What is LTE Internet?

3 minute read

It has been long time since we needed a definition given to a form of Internet Service. We hear companies like Verizon Wireless throw around three letter acronyms all the time, and the newest one is LTE. LTE stands for Long-Term Evolution, but its entire name is “3GPP Long-Term Evolution for the Universal Mobile Telecommunications System”. This would actually be 3GPP UMTS LTE. So it is no wonder why wireless firms are marketing the service as simply LTE.

Now that we know what the letters mean, what is the service all about? LTE is less of a type of Internet service and more of a standard in which wireless service can be measured. Another way to look at it would be that LTE replaces what is currently being referred to as 3G networks by T-Mobile, AT&T, Sprint and other internet providers. The upgrade from 3G is significant and is exemplified by the Verizon LTE service available in Dallas, Texas. This service has been up long enough to get a broad selection of data that shows definitively that the network offers consistent average downloads of 15 Mbps and an average upload speed of 1.5 Mbps. By way of example, the older Verizon 3G network had download speeds around 1 Mbps and could upload at about 0.67 Mbps. This is an enormous leap in service and it beats its competitors hands down. AT&T also has an LTE offering; however it has not been in service long enough, or with a significant service load, to offer enough data to make any determinations on average speeds.

So what does LTE really mean for wireless customers? Remember ads showing iPhone users browsing the Internet while they had a conversation on the same phone? While it is true that this is possible, have you ever tried it? On a 3G network it is absolutely possible to do this, but after having tried it I couldn’t recommend it to anyone. The bandwidth on 3G networks that is available to users is simply too narrow to actually enjoy web surfing while on a call. For myself, I would say that I don’t enjoy web browsing on my 3G network at all. LTE will change all of this. It is 15 times faster than the 3G network.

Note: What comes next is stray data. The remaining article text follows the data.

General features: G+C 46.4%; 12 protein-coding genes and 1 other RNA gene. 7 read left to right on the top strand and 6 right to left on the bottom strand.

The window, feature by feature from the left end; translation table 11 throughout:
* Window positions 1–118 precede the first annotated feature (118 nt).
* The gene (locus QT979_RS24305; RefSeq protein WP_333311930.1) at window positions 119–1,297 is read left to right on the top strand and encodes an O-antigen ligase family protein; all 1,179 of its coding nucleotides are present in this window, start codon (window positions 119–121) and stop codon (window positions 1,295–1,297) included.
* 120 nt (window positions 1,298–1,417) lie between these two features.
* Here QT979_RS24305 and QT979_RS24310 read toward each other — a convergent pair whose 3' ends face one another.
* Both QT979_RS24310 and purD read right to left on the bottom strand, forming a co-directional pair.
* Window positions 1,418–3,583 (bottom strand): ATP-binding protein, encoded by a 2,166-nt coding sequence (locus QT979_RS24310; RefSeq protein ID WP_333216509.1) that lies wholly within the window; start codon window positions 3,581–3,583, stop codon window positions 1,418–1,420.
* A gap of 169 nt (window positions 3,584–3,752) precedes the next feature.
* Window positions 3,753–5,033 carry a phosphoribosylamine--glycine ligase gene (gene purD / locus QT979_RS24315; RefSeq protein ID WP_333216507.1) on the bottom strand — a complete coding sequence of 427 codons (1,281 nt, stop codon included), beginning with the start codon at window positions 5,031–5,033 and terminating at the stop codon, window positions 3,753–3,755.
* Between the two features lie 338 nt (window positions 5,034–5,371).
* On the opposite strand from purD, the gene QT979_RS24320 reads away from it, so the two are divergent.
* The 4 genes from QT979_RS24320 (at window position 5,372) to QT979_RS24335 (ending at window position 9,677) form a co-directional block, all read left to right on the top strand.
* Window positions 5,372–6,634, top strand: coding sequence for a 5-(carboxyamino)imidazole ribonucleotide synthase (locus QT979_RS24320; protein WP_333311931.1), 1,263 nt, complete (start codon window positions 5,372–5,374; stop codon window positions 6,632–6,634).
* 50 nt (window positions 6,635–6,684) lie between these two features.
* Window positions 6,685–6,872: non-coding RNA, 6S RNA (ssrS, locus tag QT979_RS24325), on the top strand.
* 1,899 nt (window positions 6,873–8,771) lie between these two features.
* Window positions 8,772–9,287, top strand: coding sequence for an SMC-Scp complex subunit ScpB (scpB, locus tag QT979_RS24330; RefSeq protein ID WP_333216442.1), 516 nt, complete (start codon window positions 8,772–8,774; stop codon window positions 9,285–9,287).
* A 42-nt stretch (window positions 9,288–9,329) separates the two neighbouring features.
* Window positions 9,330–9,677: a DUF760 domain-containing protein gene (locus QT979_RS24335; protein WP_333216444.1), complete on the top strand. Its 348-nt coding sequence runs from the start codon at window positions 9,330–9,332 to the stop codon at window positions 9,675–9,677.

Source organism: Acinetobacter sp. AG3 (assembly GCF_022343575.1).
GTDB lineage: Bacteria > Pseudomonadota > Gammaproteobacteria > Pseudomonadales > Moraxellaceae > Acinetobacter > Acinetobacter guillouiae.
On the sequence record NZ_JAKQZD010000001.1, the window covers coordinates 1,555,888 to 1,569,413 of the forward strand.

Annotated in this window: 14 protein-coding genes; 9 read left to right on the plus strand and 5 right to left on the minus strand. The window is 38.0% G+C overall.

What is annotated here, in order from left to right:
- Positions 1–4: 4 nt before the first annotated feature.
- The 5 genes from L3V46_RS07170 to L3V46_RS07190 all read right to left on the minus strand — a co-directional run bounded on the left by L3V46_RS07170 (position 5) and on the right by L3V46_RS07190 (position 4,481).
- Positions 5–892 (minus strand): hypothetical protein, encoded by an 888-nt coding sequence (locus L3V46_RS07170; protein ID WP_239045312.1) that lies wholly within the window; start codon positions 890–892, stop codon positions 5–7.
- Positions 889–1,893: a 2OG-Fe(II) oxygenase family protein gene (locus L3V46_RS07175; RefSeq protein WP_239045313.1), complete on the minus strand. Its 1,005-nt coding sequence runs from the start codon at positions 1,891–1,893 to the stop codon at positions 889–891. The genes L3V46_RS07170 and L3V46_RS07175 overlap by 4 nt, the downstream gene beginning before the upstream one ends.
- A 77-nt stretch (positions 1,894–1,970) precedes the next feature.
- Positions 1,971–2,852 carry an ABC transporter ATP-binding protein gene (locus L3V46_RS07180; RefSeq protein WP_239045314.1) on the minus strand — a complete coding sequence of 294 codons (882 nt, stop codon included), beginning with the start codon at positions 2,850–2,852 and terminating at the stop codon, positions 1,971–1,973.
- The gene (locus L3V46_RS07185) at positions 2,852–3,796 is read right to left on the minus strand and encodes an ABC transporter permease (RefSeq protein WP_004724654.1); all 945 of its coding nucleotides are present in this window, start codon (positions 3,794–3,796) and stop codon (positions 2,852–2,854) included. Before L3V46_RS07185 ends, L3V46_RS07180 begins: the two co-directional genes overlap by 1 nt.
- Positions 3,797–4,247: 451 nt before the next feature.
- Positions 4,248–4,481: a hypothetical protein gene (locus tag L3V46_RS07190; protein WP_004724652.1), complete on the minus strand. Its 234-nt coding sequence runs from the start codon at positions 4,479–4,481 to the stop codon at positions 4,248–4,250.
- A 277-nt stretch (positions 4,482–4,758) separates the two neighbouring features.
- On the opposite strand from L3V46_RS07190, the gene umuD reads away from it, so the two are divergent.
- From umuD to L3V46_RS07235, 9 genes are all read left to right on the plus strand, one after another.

How Does LTE Work?

One secret behind the massive technological leap being made by LTE is the use of two separate interfaces, one for uploads and one for downloads.  By using separate connections the service can optimize each differently to offer the best service going both ways.

For uploads LTE utilizes, get ready for it, Discrete Fourier Transform Spread Orthogonal Frequency Division Multiple Access or DFTS-OFDMA.  This is a mouthful, and if you want to know more about this scheme you can visit the Wiley Library and read their PDF report here.  The article is so technical that even I had a hard time getting through it, so I will summarize what I think is important.  The upload scheme of DFT-OFDMA allows the carrier to accept an upload source that is far weaker than the download source.  The speed at which data is transferred is, of course, greatly reduced, but so are the power requirements.  Imagine if you phone had to send a signal to a wireless tower with the same strength that the tower was sending a signal to your phone.  With this “dual channel” set up the data streams can be configured in various ways to make up for the power differential without lowering service quality.  In a nutshell, your battery will last much longer.

LTE downlinks use Orthogonal Frequency Division Multiple Access or OFDMA. This interface is very different from the wireless connections that have been used since the late 1980’s.  In fact, the more advanced networks that predate LTE are simply more powerful versions of the same old architecture.  OFDMA requires that a “smart antennae” technology called MIMO be used.  This is Multiple Input Multiple Output and it allows for more than one connection from a single device.  It makes sense that if your phone was using 3 simultaneous connections to a network that it would be faster and more stable.  This is the same technology that wireless routers use now and also shatters the future limitations of bandwidth available to consumers.  Imagine if the only limitation in upload and download speeds were the device being used.

LTE can be confusing, and with its current limited deployment not much is being done to raise public awareness of how revolutionary the service really is.  As the big companies such as Verizon and AT&T begin to aggressively roll this offering out we will begin to hear and learn more.  For now, LTE is the best public offering of wireless internet or phone service on the market.

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